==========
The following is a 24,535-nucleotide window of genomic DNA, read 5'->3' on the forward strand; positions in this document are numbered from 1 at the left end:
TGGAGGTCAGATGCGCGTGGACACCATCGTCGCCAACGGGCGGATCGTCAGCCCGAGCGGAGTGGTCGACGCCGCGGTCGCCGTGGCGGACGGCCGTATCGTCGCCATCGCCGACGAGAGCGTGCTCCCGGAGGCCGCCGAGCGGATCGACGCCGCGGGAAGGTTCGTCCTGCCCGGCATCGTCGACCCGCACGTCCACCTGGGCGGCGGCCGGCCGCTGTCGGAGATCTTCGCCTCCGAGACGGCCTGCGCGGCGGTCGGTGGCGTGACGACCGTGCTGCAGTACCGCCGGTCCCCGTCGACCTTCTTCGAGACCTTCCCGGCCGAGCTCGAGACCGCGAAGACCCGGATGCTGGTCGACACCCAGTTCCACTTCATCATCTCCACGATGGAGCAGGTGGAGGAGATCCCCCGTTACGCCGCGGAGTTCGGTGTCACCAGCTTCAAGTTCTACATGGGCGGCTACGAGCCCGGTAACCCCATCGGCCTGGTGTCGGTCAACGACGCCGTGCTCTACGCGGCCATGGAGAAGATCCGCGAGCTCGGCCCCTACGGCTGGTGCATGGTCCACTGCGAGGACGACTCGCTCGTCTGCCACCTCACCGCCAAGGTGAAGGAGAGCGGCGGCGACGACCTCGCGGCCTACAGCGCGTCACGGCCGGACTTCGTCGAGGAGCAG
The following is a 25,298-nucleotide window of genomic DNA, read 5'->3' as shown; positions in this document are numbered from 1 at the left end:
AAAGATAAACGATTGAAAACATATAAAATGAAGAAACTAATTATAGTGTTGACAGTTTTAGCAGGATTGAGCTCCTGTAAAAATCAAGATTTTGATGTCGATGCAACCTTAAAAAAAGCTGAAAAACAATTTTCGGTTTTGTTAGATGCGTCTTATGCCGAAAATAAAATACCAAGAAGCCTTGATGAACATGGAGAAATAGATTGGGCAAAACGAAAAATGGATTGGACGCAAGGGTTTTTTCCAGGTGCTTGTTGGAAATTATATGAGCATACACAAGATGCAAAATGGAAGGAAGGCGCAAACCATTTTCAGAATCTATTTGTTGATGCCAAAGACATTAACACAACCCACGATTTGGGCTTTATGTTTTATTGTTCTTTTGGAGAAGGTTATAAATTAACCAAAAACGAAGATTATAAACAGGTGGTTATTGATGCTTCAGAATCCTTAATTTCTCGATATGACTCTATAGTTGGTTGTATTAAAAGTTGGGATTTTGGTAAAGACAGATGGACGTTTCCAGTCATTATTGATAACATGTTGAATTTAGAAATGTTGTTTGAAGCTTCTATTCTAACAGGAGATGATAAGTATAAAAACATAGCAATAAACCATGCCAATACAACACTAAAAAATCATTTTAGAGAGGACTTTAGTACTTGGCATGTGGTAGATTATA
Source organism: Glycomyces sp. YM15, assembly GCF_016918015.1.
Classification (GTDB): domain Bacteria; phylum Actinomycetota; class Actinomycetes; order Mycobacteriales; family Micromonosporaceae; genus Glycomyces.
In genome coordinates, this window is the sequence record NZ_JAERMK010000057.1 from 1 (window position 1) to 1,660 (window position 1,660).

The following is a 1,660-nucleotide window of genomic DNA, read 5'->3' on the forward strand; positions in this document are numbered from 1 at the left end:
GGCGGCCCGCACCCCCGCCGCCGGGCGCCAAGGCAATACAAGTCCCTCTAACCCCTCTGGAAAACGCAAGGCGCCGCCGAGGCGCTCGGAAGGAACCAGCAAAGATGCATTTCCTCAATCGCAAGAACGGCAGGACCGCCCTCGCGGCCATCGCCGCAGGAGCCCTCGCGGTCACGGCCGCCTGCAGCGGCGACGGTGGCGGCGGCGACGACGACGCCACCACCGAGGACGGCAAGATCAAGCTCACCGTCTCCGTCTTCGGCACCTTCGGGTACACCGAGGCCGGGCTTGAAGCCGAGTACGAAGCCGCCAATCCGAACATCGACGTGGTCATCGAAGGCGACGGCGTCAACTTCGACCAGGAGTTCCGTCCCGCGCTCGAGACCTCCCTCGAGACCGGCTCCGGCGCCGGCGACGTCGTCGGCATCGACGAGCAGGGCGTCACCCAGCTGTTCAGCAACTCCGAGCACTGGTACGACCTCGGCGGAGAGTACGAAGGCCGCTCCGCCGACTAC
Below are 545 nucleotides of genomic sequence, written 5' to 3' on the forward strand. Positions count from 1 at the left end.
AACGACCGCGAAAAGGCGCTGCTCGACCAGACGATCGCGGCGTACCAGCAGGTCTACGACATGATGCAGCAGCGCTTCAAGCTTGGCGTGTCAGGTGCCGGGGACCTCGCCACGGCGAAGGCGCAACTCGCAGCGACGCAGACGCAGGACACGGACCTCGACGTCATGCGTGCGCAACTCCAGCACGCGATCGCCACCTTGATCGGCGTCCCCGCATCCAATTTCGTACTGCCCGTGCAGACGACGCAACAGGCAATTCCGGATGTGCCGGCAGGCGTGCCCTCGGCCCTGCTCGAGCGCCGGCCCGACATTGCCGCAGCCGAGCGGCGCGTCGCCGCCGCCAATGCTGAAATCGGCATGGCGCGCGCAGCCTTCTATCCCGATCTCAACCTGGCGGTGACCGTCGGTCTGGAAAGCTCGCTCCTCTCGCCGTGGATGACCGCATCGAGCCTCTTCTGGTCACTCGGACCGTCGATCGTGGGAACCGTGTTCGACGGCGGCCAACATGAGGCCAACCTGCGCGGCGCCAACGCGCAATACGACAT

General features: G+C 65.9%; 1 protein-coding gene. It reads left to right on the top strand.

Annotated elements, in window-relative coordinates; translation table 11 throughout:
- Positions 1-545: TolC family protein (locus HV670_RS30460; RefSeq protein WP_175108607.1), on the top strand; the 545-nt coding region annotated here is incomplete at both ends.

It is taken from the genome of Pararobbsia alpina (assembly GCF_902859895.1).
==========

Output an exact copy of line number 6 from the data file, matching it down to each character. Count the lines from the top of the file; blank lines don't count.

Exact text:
Classification (GTDB): domain Bacteria; phylum Actinomycetota; class Actinomycetes; order Mycobacteriales; family Micromonosporaceae; genus Glycomyces.